Last edited by billyd; 25th January 2018 at 04:36 PM.

  7. #27
    Engineer for Jesus Christ IBCrazy's Avatar
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    BillyD - Yeah, the forum is dead. Facebook more or less took over.

    The plane can be twisted up really bad in the build and fly fine. I tested a few different configurations and all went well. A twist in the canard cannot overcome the main wing and thus it won't have any major adverse effects. The fuselage has a built-in 3 degrees of canard upward pitch to keep the nose up. DO NOT try to keep it level with the wings. The upward pitch ensures the canard stalls before the main wing to make stalls controllable.

    The big issue is torque roll on launch. The long body of the plane coupled with the moderate wingspan crates a torque moment about the central axis. It is best to not launch full power but instead throw hard at 1/2 power and then increase the throttle after it is out of your hands.
    If it is broken, fix it. if it isn't broken, I'll soon fix that.

    videoaerialsystems.com - Performance video piloting

  8. #28
    Quote Originally Posted by IBCrazy View Post
    BillyD - Yeah, the forum is dead. Facebook more or less took over.

    The plane can be twisted up really bad in the build and fly fine. I tested a few different configurations and all went well. A twist in the canard cannot overcome the main wing and thus it won't have any major adverse effects. The fuselage has a built-in 3 degrees of canard upward pitch to keep the nose up. DO NOT try to keep it level with the wings. The upward pitch ensures the canard stalls before the main wing to make stalls controllable.

    The big issue is torque roll on launch. The long body of the plane coupled with the moderate wingspan crates a torque moment about the central axis. It is best to not launch full power but instead throw hard at 1/2 power and then increase the throttle after it is out of your hands.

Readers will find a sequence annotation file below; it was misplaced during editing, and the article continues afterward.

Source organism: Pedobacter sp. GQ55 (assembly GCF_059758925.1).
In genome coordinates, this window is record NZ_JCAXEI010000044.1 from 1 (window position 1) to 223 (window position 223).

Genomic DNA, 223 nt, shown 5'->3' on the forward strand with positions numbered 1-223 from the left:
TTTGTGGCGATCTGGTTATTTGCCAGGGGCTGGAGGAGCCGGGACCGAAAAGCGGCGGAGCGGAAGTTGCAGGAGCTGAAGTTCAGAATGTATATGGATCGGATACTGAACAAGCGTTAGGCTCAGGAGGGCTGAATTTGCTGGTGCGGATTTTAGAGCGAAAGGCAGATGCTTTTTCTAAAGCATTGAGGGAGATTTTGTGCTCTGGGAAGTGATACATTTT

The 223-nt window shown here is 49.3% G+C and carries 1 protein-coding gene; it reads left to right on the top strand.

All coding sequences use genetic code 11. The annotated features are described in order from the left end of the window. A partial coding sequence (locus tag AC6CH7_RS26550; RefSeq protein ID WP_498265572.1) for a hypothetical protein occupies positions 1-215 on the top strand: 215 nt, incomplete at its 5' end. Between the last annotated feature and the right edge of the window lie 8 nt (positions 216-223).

No worries I have got it mostly together and it's perfect. Just warning that if you're not careful you can get a really out of whack looking plane. Just adding the last bit of electronics and I'll be ready to fly. It looks cool. I'll post some pics when I'm done.

    Sorry to hear about facebook taking over I won't use them so I guess I'll be left behind.

  9. #29
    Engineer for Jesus Christ IBCrazy's Avatar
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    FB groups taking over isn't bad as it clears out a lot of the noise and B.S. that used to happen on forums. The forums are going back to good old fashioned tech now.

    Remember this when it comes to the maiden flight: It is ok to stall the canard.

    In other words, be generous with the down-pitch of the canard. It won't hurt the plane to stall it. Just be ready to trim it out once the plane is in flight. I tend to prefer an off-power throw using a momentary switch as the motor cut off. The instant the plane leaves my hand, the motor starts up and the throttle is set at ~1/2 power. The plane tends to wobble out as I increase the throttle and then gets on step and rips out.

    -Alex
    If it is broken, fix it. if it isn't broken, I'll soon fix that.

    videoaerialsystems.com - Performance video piloting

  10. #30
    Quote Originally Posted by IBCrazy View Post
    FB groups taking over isn't bad as it clears out a lot of the noise and B.S. that used to happen on forums. The forums are going back to good old fashioned tech now.

    Remember this when it comes to the maiden flight: It is ok to stall the canard.

    In other words, be generous with the down-pitch of the canard. It won't hurt the plane to stall it. Just be ready to trim it out once the plane is in flight. I tend to prefer an off-power throw using a momentary switch as the motor cut off. The instant the plane leaves my hand, the motor starts up and the throttle is set at ~1/2 power. The plane tends to wobble out as I increase the throttle and then gets on step and rips out.

    -Alex
    Thanks for the advice I will set up my radio to do that. So set it up with alot of trimmed "down" elevator at the canard (meaning nose up) at launch and then back off in flight. Like a wing in that respect they typically need a fair amount of reflex to launch.

    Maybe I'll set it up for bungee launching I do that with the harder to launch planes, then I can keep both hands on the sticks (I have a foot pedal launcher).

    As far as FB clearing out the bs that's true, as long as the lack of traffic doesn't lead to the labs being shut down...